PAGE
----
In other words, the right of authority among men does not arise from any superior dignity of nature. Therefore even though the great evil of slavery was a stain on American life from the beginning, many of them argued upon graduation that, and this is another quote, “to reduce Africans to perpetual slavery agrees neither with divine nor human law.” In fact, they said that, “No civil law is just unless it agrees with the principles of the natural law,” a claim that Martin Luther King would go on to echo and bring to life long after they had all passed away.

So, I say to you today that you are not “elite” in the true sense just because you obtained a college degree. If you are “elite” in the true sense, it is because you graduate today from a school that is part of an American tradition of classical Christian excellence. Our so-called “elite” schools have largely abandoned that tradition. But each of you, in some way, stand in that tradition. You have now inherited that tradition. You will bring that understanding to your families, your communities, and your churches. And for that, I call you, “elite.”

Yet, I cannot end by puffing you up, sadly. The problem of our ruling class today is their arrogance and their surety that they are better than those they call, “deplorable.” This is why they are often abandoning American principles to silence dissent and force their will upon the rest of us. But America, because of Christianity, was based on a much humbler foundation then the tyrannical urges we see on all sides in the public square, today.

With the quiet confidence that faith did not necessarily conflict with reason and nature, America sought to allow for the freedom that conduces to virtue, justice, and the common good. Schools in early America thought, “The will of God accords perfectly with the happiness of society. But, no religion is rational,” they argued, “without liberty of conscience.”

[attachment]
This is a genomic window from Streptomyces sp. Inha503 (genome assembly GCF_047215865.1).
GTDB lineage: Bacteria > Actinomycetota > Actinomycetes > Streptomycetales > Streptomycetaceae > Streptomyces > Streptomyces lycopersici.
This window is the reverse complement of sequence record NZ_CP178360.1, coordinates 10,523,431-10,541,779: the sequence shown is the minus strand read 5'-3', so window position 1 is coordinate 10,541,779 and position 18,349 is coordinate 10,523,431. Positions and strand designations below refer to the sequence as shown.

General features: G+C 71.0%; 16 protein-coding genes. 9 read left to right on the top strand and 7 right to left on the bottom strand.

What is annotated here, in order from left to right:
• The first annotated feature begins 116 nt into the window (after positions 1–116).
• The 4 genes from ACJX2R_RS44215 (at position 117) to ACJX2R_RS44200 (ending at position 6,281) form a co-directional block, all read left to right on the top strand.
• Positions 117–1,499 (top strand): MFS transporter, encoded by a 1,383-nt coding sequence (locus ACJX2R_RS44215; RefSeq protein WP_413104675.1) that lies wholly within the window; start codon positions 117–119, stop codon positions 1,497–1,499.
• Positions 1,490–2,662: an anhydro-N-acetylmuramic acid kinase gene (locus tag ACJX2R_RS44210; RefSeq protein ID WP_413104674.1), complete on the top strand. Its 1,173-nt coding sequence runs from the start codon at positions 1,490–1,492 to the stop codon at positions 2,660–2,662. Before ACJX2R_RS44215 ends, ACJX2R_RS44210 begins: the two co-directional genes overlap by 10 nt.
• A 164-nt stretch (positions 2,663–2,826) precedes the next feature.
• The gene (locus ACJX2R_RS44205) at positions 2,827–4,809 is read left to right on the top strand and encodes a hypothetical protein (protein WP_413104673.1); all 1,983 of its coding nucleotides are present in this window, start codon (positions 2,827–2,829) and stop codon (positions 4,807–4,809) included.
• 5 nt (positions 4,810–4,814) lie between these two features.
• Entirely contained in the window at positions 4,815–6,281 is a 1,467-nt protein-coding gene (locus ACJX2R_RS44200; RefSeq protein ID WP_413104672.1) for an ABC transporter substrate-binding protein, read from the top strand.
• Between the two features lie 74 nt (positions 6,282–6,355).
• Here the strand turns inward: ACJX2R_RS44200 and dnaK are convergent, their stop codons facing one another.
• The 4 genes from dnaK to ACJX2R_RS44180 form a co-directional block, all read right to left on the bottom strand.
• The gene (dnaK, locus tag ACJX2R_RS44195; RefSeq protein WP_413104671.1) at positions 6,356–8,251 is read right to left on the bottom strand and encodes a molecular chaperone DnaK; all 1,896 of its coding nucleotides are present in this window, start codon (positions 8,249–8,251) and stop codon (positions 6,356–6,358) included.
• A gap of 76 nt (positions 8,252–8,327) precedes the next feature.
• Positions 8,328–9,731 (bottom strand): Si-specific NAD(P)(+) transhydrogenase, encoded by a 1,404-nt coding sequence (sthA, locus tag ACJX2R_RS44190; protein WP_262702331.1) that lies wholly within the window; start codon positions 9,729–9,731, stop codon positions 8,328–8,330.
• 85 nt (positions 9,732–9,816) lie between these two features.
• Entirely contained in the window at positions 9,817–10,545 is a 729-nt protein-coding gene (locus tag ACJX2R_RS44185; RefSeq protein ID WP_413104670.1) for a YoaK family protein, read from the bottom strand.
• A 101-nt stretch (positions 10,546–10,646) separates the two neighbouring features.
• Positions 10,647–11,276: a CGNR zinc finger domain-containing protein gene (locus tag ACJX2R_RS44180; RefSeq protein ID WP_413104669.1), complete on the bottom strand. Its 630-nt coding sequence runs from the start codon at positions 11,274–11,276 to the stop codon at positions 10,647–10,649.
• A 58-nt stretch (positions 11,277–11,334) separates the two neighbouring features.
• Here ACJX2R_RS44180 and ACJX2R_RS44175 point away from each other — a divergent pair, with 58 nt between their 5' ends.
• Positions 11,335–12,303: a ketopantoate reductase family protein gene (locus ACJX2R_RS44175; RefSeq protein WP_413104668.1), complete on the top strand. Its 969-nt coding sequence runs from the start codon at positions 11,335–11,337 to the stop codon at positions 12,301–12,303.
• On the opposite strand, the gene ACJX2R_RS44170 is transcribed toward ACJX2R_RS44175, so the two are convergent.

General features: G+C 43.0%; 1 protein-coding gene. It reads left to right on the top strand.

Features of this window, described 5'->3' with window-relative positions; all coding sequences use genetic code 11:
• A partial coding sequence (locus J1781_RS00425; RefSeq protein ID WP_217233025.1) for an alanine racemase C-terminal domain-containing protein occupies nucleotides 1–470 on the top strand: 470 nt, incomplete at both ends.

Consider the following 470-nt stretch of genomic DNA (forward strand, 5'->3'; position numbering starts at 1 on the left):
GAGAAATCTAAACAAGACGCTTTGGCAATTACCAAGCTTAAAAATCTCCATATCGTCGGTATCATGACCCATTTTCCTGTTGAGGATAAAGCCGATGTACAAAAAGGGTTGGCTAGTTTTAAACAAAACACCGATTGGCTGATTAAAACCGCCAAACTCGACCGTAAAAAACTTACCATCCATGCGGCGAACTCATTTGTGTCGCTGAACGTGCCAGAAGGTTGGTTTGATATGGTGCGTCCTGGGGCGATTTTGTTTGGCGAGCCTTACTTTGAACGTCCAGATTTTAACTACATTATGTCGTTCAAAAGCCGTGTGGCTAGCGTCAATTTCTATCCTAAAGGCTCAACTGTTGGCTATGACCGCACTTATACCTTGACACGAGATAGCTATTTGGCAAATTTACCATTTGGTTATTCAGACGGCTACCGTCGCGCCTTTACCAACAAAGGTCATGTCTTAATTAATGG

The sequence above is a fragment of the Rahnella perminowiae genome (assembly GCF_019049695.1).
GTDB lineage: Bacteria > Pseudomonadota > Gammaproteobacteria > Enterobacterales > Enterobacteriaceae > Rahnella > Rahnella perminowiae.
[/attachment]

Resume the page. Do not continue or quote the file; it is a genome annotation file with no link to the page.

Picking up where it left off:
As the scripture today reminds us, we do not live for ourselves alone, but for a loving God our families, our communities, and all those we are privileged to love, influence, or serve by leading. In so doing, we do not judge the souls of others as if we were God. We must not treat others with contempt for, as the scripture says, we will all stand before God’s judgment seat. Each of us will give an account of ourselves to God.

So, I end with an admonition, but also with hope. You start out wanting to change the world, maybe even fight the world, or conquer the world. In principle we all still do. In fact, many of us have changed or conquered the world in our own head. Perhaps, well, before breakfast while lying in bed in the infinitely expandable “if only” universes of our imagination. The imaginary changes we make in our dreams are often new and promising every morning and they seem imminently possible and right and just if only we were in charge.

But we often find were not in charge. And along the way you will discover, if you have not already, that it is much harder to incrementally change yourself in some small way by merely getting up from that same bed and getting out of your own head, that fighting for control of your own mind is often battle enough, that we each routinely fail to conquers ourselves, never mind the world.

It is a lifelong struggle to simply live a good life and be excellent in small ways in whatever circumstances we end up finding ourselves. And this is why we are ever in need of grace. And this is why you must draw throughout your lives from the faith and the love that was nurtured here. The faith that gives us hope. The limited understanding that ought to keep us humble.

May God bless each of you, your parents, your families. May God bless Providence Christian College. And may God use each of you to bless our country. It needs you. Thank you.

Dr. Matthew Peterson
Claremont Institute